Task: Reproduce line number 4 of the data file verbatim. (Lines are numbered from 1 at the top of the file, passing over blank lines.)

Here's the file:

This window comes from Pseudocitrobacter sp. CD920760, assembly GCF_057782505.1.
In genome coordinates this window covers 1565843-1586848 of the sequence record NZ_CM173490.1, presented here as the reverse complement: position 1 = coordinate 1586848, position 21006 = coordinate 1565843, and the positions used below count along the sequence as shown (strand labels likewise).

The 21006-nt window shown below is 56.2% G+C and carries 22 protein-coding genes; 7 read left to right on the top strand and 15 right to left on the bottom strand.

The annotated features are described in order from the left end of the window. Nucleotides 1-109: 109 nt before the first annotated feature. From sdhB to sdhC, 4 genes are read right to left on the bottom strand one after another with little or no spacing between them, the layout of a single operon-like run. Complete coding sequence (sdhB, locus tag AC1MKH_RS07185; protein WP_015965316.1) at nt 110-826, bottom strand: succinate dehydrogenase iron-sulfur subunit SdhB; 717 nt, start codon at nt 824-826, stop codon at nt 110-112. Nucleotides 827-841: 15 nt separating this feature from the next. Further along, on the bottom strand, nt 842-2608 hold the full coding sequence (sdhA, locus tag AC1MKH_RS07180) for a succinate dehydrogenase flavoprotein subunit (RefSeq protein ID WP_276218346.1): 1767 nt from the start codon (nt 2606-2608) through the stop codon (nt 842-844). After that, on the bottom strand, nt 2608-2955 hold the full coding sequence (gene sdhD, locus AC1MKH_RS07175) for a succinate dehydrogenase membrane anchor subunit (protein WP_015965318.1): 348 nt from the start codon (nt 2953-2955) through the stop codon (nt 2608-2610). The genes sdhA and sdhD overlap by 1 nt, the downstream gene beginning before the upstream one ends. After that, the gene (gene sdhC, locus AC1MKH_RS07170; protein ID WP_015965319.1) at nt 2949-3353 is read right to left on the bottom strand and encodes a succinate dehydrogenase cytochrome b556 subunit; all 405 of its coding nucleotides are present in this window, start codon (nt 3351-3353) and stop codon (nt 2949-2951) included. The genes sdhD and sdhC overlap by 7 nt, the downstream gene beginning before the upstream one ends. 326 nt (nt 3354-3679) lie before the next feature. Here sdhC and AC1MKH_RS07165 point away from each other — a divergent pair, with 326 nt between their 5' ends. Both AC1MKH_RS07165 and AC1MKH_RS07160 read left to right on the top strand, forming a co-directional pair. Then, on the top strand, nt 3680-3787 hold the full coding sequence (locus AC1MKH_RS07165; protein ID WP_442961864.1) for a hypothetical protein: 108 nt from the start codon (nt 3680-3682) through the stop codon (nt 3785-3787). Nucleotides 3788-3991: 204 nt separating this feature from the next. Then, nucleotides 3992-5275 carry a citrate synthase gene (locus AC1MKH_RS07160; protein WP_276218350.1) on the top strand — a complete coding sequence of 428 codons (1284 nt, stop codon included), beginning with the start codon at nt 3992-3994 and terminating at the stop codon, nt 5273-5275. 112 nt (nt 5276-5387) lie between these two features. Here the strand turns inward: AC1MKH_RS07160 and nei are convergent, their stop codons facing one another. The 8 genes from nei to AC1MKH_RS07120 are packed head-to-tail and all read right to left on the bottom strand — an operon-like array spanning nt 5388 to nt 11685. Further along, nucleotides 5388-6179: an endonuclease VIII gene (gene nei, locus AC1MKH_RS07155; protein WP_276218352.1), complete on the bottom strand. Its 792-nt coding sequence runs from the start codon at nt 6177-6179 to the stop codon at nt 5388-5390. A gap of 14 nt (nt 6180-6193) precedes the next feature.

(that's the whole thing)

The annotated features are described in order from the left end of the window. Nucleotides 1-109: 109 nt before the first annotated feature. From sdhB to sdhC, 4 genes are read right to left on the bottom strand one after another with little or no spacing between them, the layout of a single operon-like run. Complete coding sequence (sdhB, locus tag AC1MKH_RS07185; protein WP_015965316.1) at nt 110-826, bottom strand: succinate dehydrogenase iron-sulfur subunit SdhB; 717 nt, start codon at nt 824-826, stop codon at nt 110-112. Nucleotides 827-841: 15 nt separating this feature from the next. Further along, on the bottom strand, nt 842-2608 hold the full coding sequence (sdhA, locus tag AC1MKH_RS07180) for a succinate dehydrogenase flavoprotein subunit (RefSeq protein ID WP_276218346.1): 1767 nt from the start codon (nt 2606-2608) through the stop codon (nt 842-844). After that, on the bottom strand, nt 2608-2955 hold the full coding sequence (gene sdhD, locus AC1MKH_RS07175) for a succinate dehydrogenase membrane anchor subunit (protein WP_015965318.1): 348 nt from the start codon (nt 2953-2955) through the stop codon (nt 2608-2610). The genes sdhA and sdhD overlap by 1 nt, the downstream gene beginning before the upstream one ends. After that, the gene (gene sdhC, locus AC1MKH_RS07170; protein ID WP_015965319.1) at nt 2949-3353 is read right to left on the bottom strand and encodes a succinate dehydrogenase cytochrome b556 subunit; all 405 of its coding nucleotides are present in this window, start codon (nt 3351-3353) and stop codon (nt 2949-2951) included. The genes sdhD and sdhC overlap by 7 nt, the downstream gene beginning before the upstream one ends. 326 nt (nt 3354-3679) lie before the next feature. Here sdhC and AC1MKH_RS07165 point away from each other — a divergent pair, with 326 nt between their 5' ends. Both AC1MKH_RS07165 and AC1MKH_RS07160 read left to right on the top strand, forming a co-directional pair. Then, on the top strand, nt 3680-3787 hold the full coding sequence (locus AC1MKH_RS07165; protein ID WP_442961864.1) for a hypothetical protein: 108 nt from the start codon (nt 3680-3682) through the stop codon (nt 3785-3787). Nucleotides 3788-3991: 204 nt separating this feature from the next. Then, nucleotides 3992-5275 carry a citrate synthase gene (locus AC1MKH_RS07160; protein WP_276218350.1) on the top strand — a complete coding sequence of 428 codons (1284 nt, stop codon included), beginning with the start codon at nt 3992-3994 and terminating at the stop codon, nt 5273-5275. 112 nt (nt 5276-5387) lie between these two features. Here the strand turns inward: AC1MKH_RS07160 and nei are convergent, their stop codons facing one another. The 8 genes from nei to AC1MKH_RS07120 are packed head-to-tail and all read right to left on the bottom strand — an operon-like array spanning nt 5388 to nt 11685. Further along, nucleotides 5388-6179: an endonuclease VIII gene (gene nei, locus AC1MKH_RS07155; protein WP_276218352.1), complete on the bottom strand. Its 792-nt coding sequence runs from the start codon at nt 6177-6179 to the stop codon at nt 5388-5390. A gap of 14 nt (nt 6180-6193) precedes the next feature.